The two-plus year sojourn of the Nickelsville homeless encampment on the City Light-owned lot at 3814 4th Ave NE is coming to end shortly.
March 31st is the day that the city permit authorizing the village officially expires and that the Nickelsville-led residents have agreed to vacate. After briefly pushing for March 21st (the first day of Spring, and thus probably-not-coincidentally the first day they could sweep the village without breaking the “No Winter Evictions” line), the City agreed to the later date in exchange for a written promise from Nickelsville and residents to peacefully vacate on the 31st. (Can you imagine them trying to force the residents out nine days early when they could just wait?)
But where are they going? And how are they going to get there?
Nickelsville and staff are actively looking for a new location, and if you have any ideas to share, they are welcome! At the most recent Community Advisory Council meeting for the village, the villagers shared photos of some of the lots they have explored, but nothing has come through yet.
What they’re looking for is nothing fancy: a 5,000 sq ft or so lot where they can set their tiny houses and/or tents down for a spell. It could be public land (city land, port land, parks land, etc.) or private land. Either way, it would be leased to Wallingford’s Gift of Grace Church, which has agreed to act as the sponsor for the village, thus enabling them to take advantage of Seattle’s Ordinance 124747, which states that “a transitional encampment is allowed as an accessory use on a site in any zone, if the … principal use is on property owned or controlled by a religious organization…”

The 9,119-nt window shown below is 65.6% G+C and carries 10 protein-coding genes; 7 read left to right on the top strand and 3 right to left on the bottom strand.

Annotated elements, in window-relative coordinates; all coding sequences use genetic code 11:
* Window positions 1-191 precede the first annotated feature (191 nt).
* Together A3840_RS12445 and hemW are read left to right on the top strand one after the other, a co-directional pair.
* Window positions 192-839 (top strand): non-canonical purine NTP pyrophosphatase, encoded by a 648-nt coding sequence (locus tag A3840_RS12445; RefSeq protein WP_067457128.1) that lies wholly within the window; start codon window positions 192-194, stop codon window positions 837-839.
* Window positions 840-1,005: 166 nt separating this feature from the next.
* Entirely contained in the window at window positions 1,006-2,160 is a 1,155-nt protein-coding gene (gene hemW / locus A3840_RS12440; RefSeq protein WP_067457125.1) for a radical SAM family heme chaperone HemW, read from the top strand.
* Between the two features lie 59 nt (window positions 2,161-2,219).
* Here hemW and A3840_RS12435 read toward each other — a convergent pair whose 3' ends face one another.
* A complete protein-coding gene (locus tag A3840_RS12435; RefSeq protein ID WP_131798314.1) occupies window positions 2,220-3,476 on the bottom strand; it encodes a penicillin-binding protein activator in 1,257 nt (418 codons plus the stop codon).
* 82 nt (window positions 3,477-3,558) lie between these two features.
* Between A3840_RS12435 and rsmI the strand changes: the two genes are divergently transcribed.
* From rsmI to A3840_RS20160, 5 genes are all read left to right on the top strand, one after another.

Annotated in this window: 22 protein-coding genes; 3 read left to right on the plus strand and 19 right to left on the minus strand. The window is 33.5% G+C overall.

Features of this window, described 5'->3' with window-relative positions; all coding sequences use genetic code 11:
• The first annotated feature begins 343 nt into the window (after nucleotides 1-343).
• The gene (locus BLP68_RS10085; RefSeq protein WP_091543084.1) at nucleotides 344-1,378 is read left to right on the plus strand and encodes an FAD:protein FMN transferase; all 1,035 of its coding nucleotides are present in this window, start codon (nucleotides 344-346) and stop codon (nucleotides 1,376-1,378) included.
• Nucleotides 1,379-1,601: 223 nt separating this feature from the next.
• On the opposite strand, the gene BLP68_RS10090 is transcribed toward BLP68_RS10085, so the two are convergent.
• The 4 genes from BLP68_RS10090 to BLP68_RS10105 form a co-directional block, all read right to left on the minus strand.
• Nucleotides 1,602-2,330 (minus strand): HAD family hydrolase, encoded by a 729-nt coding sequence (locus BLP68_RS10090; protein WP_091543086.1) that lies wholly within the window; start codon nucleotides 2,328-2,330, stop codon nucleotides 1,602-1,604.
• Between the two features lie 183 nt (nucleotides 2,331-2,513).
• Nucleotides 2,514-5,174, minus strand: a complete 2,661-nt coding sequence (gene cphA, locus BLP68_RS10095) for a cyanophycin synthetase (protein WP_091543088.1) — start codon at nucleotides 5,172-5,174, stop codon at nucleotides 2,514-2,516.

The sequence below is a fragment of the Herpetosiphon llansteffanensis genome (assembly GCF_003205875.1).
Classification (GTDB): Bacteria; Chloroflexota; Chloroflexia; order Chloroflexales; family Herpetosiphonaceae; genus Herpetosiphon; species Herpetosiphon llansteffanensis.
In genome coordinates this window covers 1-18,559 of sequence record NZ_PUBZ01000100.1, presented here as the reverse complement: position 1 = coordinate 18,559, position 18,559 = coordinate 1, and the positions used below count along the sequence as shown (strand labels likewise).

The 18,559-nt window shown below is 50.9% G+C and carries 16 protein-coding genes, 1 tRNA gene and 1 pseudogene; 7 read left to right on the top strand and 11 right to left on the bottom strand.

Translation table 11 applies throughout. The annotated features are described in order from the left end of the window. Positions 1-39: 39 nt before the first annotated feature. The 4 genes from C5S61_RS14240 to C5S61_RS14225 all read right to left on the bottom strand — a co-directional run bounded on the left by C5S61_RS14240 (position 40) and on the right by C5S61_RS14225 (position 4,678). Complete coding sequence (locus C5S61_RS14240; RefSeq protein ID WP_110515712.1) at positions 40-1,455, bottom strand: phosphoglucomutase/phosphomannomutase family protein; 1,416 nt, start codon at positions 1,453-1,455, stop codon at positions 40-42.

They would like to stay near Wallingford, the people here being of a kind and friendly nature, and also the location being well-positioned for access to the various support services and employment opportunities that the city has to offer, but are understanding of their position. The important thing for them is that they have somewhere to go where they can stay together, as they have formed a community, and being able to support each other is critical for a group as “at risk” like this.
If you have any leads on land, public or private, where they could go, please contact [email protected].
Wherever they go, they’re also going to need help moving. There is some disagreement at the moment around ownership of the nineteen “tiny houses” on the existing site, but at least some of the structures as well as people’s personal belongings will need moving on the 31st, so offers of trucks and people power are welcome, as will be supplies (e.g., tents) when a destination is found. Anyone who is interested in helping plan the move is welcome to join us at the next (and perhaps last!) meeting of the Community Advisory Council at Gift of Grace Church on Tuesday, March 17th at 5 pm. I’ll post a reminder here prior to the date.
Finally, one last ask: if there is an electrician out there who would be willing to lend a hand, the camp has needs. Two of the houses have electrical problems that are beyond the ken of Doug Hobkirk, who has been volunteering his time on handyman tasks. Ironically, one of the houses is occupied by someone who is studying to be an electrician, but is having trouble with his studies due to lack of heat and light. One can hire experts like the Perth Electricians to get help.
As we find out more about the electrical issues, we learned that in addition the old Ecosmart ECO 27 inline water heater the camp has been using to provide hot water for showers, laundry and cleaning dishes has ceased performing its duties. Doug tells me its receiving power, it’s just turning that power into hot water anymore.
If you think you might be able to help on either of these, the residents would be much obliged if you’d contact to [email protected].